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Wednesday, Oct 4, 2023

Campaign Averts Next Health Crisis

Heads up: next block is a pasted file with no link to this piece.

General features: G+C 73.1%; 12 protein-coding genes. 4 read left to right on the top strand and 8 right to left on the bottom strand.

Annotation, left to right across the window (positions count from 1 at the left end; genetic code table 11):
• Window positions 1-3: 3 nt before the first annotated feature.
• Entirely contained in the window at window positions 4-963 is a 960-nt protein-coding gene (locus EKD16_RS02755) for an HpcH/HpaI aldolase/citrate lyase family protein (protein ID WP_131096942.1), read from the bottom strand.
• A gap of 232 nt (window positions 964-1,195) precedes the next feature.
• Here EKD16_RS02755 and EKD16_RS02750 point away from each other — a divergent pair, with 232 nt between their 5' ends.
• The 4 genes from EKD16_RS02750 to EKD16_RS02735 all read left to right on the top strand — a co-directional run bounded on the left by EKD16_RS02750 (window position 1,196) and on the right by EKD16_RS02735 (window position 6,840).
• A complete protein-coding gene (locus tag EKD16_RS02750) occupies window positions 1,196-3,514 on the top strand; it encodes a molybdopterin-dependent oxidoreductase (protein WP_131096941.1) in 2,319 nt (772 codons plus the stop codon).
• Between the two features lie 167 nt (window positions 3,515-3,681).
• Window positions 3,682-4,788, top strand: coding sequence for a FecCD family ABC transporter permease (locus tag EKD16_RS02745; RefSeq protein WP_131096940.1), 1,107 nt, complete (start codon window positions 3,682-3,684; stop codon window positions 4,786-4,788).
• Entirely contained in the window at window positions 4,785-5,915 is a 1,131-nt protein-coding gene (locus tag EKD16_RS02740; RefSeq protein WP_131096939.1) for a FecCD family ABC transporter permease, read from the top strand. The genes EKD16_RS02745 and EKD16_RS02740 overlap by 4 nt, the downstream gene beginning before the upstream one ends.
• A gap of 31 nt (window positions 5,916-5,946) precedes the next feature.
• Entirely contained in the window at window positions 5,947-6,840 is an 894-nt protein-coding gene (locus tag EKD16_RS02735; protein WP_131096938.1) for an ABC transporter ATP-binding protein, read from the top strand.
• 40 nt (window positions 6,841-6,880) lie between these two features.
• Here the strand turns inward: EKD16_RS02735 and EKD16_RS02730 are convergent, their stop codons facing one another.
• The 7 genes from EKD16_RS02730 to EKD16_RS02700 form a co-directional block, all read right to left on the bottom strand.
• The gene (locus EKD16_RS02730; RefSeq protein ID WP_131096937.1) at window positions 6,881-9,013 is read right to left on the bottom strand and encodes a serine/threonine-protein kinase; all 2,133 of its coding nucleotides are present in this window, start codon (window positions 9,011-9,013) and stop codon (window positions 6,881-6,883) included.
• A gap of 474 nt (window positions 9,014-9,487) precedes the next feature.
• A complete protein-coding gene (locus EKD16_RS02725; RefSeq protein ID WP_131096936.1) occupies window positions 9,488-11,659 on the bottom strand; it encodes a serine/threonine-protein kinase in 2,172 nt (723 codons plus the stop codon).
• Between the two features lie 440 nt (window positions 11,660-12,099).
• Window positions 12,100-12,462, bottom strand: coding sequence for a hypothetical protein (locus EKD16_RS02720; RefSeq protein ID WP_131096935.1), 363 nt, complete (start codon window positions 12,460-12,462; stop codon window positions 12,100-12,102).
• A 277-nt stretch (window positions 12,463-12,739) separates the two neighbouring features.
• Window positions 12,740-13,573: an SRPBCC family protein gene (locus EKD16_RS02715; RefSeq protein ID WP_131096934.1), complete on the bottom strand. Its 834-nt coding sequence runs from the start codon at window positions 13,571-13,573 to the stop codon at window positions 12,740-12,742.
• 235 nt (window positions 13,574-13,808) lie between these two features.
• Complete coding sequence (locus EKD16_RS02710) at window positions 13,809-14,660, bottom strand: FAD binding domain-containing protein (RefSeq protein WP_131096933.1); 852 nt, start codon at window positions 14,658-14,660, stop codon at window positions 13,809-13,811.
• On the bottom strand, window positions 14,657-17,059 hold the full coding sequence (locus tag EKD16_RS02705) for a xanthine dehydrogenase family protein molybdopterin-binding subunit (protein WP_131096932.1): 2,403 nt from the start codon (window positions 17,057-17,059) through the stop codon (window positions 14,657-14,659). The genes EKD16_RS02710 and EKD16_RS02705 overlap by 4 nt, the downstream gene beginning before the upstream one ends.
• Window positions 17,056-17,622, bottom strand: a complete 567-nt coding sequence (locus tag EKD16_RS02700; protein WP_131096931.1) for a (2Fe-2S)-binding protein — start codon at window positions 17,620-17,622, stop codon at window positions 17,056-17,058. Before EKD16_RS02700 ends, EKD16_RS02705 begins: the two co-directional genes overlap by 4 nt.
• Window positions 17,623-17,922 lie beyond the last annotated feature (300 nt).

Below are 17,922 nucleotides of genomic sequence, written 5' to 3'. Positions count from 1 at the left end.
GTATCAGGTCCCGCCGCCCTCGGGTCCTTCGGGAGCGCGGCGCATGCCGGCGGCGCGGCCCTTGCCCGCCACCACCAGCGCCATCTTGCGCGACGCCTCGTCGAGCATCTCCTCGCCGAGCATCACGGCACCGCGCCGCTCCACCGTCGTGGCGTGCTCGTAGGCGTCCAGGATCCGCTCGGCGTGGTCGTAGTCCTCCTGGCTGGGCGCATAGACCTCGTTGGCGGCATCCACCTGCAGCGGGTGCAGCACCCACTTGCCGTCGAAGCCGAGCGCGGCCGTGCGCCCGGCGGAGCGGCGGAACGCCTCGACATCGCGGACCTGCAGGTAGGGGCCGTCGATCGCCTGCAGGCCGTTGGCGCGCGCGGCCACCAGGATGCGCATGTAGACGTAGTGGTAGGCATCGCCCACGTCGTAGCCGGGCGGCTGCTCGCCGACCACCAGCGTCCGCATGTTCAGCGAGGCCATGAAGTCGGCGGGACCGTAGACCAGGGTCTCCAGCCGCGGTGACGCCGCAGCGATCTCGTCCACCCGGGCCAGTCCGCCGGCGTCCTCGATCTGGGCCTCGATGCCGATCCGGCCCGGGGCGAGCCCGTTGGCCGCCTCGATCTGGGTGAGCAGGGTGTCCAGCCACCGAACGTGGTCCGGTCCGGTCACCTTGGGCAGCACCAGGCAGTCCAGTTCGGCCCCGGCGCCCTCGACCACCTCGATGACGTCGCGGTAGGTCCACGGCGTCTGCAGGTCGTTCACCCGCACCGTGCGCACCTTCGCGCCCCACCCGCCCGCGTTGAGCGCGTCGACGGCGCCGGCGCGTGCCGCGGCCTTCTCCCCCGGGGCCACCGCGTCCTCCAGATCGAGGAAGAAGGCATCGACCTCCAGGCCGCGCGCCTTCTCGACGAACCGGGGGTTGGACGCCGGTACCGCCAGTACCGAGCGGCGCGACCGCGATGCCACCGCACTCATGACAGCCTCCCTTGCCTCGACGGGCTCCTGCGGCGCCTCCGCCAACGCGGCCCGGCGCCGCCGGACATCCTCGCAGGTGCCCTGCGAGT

The California Hospital Association launched its “Care Can’t Wait” public service campaign late last month to fight a growing stigma around hospital visits during the pandemic. Hospital administrations, including those in the San Fernando Valley, are worried that a “secondary health care crisis” might spring up from people delaying care until a chronic condition is in a serious, late stage of development. According to a recent Harris Poll, one in four people said they would stay home in the event of a heart attack or stroke. The National Cancer Institute predicted that there will be 10,000 more deaths in the U.S. in the next 10 years — all because of pandemic-related delays in care. The number of vaccinations for children in the state dropped by nearly half compared to last year, CHA said, because parents were opting to avoid the doctor’s office starting in April. “The fact that so many people are hesitant to seek necessary medical care is very alarming — and points to a secondary health care crisis in the making,” Carmela Coyle, chief executive of the California Hospital Association, said in a statement. “Not only are we in the midst of the pandemic, but we face an even greater disease burden resulting from undiagnosed or untreated illnesses, and missed preventative health opportunities.” The statewide campaign echoes others mounted by hospital systems to increase traffic. For example, six hospital systems started the “Better Together Health” initiative in June to assure people — through billboards, television spots and print advertisements — that it’s safe to come to a clinic or hospital. Participants include Providence, UCLA Health, Keck Medicine of USC, Kaiser Permanente, Dignity Health, and Cedars-Sinai. The initiative was formed by Dr. Rhonda Weiss, a national health care consultant and chair for the American Medical Association Executive Summit. The California Hospital Association’s campaign consists of a 30-second animated video distributed among television and radio stations across the state and a “dynamic” social media aspect, the trade group said. Content will touch on enhanced virus-inhibiting procedures at hospitals for patients, employees and visitors, including screening and temperature checks; a separate section for COVID triage; deep cleanings such as UV disinfecting; and proper personal protective equipment wearing.

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